2. The rock will have a more even layer of melt water under it so it won't curl as much.

So if a rock is thrown to weakly or it looks like it will over curl (thrown too narrow), the skip will tell them to sweep to compensate. If the rock is thrown too hard or too wide, the skip starts to look for other ways he can use the rock and prepares the list of insults he's going to hurl back down the ice at the guy that threw the stone.

In Olympic caliber curling, you see them sweep almost every stone, which is a bit more than beer league curling. At the novice level, many more stones will be left in play. This results in very high scoring games that are fun. At the Olympic level, if you give your opponent 3 points in one end, you may as well quit. They try very hard to throw "take-outs", which is the term for throwing your stone down with the intention of bumping out your opponents. Those stones are usually thrown very hard and narrow, which means you have your sweepers sweep it to make sure it stays on course.

Also, because the contact surface of the stone is so small, if it runs over a human hair or a piece of lint on the ice, that is often enough to send it glancing off at a 30 degree angle. So sometimes the sweeping is not being done very hard. Its just enough to keep the ice clean.

 
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Old 02-20-2010, 11:11 PM   #16
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Thanks for the info. I was actually under the impression that the sweeping made the stone curl more and I've probably watched 20 hours of curling over the past 4 years. I really wish they would explain more during the broadcasts as it is not very easy to understand the details of what's happening in a relatively fringe sport...... strange that I need to come to a brewing site for explanations.

 
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Old 02-20-2010, 11:13 PM   #17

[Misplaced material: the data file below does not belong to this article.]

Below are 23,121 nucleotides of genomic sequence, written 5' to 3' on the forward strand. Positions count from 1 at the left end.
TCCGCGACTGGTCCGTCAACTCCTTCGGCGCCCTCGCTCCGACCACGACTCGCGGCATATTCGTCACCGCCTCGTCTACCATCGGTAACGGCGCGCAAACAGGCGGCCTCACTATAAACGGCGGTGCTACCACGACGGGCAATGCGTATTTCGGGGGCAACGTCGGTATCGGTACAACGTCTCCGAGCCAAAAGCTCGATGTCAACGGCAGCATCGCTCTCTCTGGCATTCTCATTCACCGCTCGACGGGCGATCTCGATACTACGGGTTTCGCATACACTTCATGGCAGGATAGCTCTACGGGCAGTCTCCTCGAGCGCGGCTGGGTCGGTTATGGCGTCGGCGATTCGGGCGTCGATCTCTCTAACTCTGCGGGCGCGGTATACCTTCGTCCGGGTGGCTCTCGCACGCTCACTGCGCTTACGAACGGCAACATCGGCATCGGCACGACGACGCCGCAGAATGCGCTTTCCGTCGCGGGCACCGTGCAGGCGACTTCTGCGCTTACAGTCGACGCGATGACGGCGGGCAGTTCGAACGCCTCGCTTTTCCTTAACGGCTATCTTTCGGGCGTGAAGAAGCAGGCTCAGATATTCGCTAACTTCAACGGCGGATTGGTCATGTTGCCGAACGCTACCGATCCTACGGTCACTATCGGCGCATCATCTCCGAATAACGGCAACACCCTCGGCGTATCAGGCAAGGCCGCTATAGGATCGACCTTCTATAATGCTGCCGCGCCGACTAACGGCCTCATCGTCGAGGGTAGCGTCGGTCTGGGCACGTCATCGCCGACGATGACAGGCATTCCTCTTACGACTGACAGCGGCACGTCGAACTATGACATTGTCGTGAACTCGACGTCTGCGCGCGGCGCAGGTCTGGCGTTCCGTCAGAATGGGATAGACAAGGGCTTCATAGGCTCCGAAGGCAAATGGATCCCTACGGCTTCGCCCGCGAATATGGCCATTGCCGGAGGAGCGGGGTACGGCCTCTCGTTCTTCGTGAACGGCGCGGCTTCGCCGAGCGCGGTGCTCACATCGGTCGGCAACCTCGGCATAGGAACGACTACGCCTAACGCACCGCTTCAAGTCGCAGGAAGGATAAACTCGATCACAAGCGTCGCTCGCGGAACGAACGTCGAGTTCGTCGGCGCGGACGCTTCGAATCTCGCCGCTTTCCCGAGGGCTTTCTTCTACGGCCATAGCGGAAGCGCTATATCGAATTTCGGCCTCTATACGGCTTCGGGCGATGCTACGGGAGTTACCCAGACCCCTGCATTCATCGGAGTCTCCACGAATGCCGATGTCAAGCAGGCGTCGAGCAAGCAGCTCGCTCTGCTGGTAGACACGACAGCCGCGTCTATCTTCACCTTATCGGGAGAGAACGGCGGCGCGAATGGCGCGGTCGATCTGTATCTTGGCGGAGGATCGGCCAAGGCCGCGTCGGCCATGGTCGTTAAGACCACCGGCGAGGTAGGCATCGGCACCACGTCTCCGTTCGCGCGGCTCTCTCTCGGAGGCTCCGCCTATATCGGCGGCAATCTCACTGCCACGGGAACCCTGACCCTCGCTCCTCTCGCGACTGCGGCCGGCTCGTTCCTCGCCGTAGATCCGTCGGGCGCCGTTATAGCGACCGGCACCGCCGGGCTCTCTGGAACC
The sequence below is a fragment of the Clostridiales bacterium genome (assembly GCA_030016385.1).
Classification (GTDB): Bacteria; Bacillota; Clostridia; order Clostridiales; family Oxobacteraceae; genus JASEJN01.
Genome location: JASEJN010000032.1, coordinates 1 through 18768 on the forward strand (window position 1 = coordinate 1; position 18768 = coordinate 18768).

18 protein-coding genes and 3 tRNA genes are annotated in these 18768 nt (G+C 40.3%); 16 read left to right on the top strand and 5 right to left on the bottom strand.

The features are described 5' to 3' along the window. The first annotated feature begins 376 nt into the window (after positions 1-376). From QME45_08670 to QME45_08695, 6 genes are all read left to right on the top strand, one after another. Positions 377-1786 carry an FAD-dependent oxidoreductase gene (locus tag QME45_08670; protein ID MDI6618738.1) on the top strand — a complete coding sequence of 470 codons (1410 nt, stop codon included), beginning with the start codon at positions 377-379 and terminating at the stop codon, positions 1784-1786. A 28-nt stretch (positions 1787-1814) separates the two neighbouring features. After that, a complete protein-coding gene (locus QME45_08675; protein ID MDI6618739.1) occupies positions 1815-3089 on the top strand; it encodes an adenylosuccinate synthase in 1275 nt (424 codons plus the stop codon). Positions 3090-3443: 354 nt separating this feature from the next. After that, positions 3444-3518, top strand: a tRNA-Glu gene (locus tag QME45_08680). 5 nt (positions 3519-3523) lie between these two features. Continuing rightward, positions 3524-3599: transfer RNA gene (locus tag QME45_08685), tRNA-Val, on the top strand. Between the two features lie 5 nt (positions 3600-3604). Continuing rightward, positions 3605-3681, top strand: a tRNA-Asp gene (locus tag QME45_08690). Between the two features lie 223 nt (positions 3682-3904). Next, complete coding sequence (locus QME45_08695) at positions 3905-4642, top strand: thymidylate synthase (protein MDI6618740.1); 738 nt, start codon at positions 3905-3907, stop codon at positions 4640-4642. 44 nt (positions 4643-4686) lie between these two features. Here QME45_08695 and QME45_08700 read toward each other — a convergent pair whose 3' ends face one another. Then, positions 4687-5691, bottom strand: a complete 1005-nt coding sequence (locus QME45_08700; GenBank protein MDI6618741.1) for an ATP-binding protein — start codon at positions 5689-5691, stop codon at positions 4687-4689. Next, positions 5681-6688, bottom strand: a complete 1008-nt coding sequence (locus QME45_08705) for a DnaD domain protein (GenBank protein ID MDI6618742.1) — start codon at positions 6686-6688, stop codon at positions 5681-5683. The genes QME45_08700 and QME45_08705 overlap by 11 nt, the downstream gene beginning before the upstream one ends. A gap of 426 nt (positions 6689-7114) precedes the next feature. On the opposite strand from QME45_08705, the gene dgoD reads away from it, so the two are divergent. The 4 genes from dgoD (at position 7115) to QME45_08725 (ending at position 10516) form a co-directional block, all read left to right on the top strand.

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Fringe sport? I guess that's all relative to your location. Up here, golfing is a fringe sport for about 9 months of the year.

I think NBC figures you go to their website and spend countless hours sifting through their videos to figure all the sports out.

 
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Old 02-20-2010, 11:59 PM   #18
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Man, I'm watching curling right now on Winter Olympics. It's a fascinating game, really. It's not a sport, but it's a great game (but then, golf isn't a sport neither IMO). Now I wanna try it
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Old 02-21-2010, 01:41 AM   #19
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Fringe sport? I guess that's all relative to your location. Up here, golfing is a fringe sport for about 9 months of the year.
I knew the Packers were extremely popular in Wisconsin but I didn't know curling was...... that's my justification. I really had no idea it was that big in parts of the US.

 
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Old 02-21-2010, 03:32 AM   #20
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Oh, its not as big as the Packers...but neither is the Pope. Its basically popular among those of us who never really felt like playing hockey but found ice fishing a little too slow.

So what's the qualifications for classifying something as a "sport"? It takes a specialized skill set (walking on ice with one foot clad with teflon), requires some physical exertion (unless you're the skip sitting back calling the shots) and can be very competitive. Like football, at any moment the crappiest team can beat the best through a flukish series of events.

I'll warn you, don't try it unless you plan on getting hooked. Also wear heavily padded clothes because you will fall on your rear and take some ibuprofen ahead of time so you are ready for the pain.